Bodrum, known in the ancient times as Halicarnassus which was the capital of Caria, was the birthplace of Herodotus and the site of King Mausolous’ Tomb (4th century B.C.), one of the Seven Wonders of the Ancient World. In the harbor, the Bodrum Castle, or the medieval castle of St. Peter built by the Knights of Rhodes guards the entrance to Bodrum’s dazzling blue bay, in which the Aegean and the Mediterranean Seas meet, is a fine example of 15th century crusader architecture, and has been converted into the Museum of Underwater Archeology, with remains dating as far back as the Bronze Age.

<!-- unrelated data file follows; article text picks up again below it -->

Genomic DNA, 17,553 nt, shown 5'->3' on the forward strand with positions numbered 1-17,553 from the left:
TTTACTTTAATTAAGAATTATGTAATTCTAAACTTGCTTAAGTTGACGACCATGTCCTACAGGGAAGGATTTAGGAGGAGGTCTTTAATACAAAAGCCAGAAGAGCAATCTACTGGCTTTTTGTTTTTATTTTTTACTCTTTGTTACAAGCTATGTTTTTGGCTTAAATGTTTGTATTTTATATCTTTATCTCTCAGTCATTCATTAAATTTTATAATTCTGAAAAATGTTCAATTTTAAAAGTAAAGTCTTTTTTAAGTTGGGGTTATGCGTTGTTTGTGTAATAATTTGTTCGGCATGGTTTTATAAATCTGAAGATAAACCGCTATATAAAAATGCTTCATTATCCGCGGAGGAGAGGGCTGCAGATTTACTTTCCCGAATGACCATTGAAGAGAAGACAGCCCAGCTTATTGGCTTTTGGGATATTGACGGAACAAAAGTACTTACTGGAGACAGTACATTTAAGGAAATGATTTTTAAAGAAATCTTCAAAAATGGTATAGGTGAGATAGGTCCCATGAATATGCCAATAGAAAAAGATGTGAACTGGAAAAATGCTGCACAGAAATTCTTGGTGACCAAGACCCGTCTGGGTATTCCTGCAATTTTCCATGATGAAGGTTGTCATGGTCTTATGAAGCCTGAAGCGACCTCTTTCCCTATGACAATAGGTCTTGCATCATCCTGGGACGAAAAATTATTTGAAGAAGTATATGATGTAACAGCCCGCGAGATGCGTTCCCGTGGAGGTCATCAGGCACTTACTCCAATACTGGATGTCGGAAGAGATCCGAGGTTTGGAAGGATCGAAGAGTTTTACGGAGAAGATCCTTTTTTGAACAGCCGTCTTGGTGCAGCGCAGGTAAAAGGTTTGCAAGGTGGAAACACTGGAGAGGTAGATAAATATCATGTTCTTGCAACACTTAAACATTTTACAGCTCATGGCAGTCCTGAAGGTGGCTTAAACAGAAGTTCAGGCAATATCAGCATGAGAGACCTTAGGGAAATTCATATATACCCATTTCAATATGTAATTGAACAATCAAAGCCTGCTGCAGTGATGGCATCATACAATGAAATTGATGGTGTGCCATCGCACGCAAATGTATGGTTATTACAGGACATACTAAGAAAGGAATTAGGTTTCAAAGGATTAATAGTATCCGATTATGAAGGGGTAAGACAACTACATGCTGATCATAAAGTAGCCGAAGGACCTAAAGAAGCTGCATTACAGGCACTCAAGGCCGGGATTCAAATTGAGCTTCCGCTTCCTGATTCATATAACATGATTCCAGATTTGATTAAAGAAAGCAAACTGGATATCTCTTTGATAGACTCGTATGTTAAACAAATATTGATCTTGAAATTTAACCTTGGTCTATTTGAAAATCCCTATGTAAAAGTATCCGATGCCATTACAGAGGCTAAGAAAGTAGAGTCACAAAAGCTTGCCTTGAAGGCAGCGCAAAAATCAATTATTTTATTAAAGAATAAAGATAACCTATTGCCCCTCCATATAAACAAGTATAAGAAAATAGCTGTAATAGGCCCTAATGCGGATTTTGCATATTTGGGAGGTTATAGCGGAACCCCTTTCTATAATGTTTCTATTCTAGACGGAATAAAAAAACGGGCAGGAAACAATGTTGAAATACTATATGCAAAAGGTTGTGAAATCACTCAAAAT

The town’s charm is well-known, attracting a diverse population of vacationers who stroll along its long palm-lined waterfront, while elegant yachts crowd the marina. Not far from town, you can swim in absolutely clear, tideless, warm seas. Underwater divers, especially, will want to explore the numerous reefs, caves and majestic rock formations. The waters offer up multicolored sponges of all shapes and sizes, octopi and an immense variety of other aquatic life. The reputation of Bodrum’s boatyards dates back to ancient times, and today, craftsmen still build the traditional yachts: the Tirhandil with a pointed bow and stern, and the Gullets with a broad beam and rounded stern.
The evenings in Bodrum are famous for dining on fresh seafood and other Aegean specialties. Afterwards night clubs (some with cabaret) and superb discos keep you going until dawn.